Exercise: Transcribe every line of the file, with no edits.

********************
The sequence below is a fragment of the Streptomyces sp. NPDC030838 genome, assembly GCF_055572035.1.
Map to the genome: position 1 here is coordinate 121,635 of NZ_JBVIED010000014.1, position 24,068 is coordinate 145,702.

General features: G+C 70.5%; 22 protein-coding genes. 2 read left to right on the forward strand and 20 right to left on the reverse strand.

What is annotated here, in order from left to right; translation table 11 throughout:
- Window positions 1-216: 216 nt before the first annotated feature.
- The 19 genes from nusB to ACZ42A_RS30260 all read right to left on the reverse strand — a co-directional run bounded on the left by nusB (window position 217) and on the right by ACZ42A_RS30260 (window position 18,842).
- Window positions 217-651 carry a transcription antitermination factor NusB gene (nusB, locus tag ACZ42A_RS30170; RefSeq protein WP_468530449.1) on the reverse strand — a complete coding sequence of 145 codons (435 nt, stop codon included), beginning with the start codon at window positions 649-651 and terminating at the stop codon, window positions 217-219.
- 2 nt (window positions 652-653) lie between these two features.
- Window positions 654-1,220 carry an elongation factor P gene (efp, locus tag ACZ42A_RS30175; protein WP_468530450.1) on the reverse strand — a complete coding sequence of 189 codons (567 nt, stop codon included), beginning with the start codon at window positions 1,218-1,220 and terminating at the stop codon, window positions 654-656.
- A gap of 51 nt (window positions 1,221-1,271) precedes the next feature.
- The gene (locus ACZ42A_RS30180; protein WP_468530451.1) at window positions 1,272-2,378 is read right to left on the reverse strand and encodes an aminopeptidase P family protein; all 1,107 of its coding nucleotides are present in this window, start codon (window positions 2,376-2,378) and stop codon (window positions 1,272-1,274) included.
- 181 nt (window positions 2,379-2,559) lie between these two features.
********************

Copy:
The sequence below is a fragment of the Streptomyces sp. NPDC030838 genome, assembly GCF_055572035.1.
Map to the genome: position 1 here is coordinate 121,635 of NZ_JBVIED010000014.1, position 24,068 is coordinate 145,702.

General features: G+C 70.5%; 22 protein-coding genes. 2 read left to right on the forward strand and 20 right to left on the reverse strand.

What is annotated here, in order from left to right; translation table 11 throughout:
- Window positions 1-216: 216 nt before the first annotated feature.
- The 19 genes from nusB to ACZ42A_RS30260 all read right to left on the reverse strand — a co-directional run bounded on the left by nusB (window position 217) and on the right by ACZ42A_RS30260 (window position 18,842).
- Window positions 217-651 carry a transcription antitermination factor NusB gene (nusB, locus tag ACZ42A_RS30170; RefSeq protein WP_468530449.1) on the reverse strand — a complete coding sequence of 145 codons (435 nt, stop codon included), beginning with the start codon at window positions 649-651 and terminating at the stop codon, window positions 217-219.
- 2 nt (window positions 652-653) lie between these two features.
- Window positions 654-1,220 carry an elongation factor P gene (efp, locus tag ACZ42A_RS30175; protein WP_468530450.1) on the reverse strand — a complete coding sequence of 189 codons (567 nt, stop codon included), beginning with the start codon at window positions 1,218-1,220 and terminating at the stop codon, window positions 654-656.
- A gap of 51 nt (window positions 1,221-1,271) precedes the next feature.
- The gene (locus ACZ42A_RS30180; protein WP_468530451.1) at window positions 1,272-2,378 is read right to left on the reverse strand and encodes an aminopeptidase P family protein; all 1,107 of its coding nucleotides are present in this window, start codon (window positions 2,376-2,378) and stop codon (window positions 1,272-1,274) included.
- 181 nt (window positions 2,379-2,559) lie between these two features.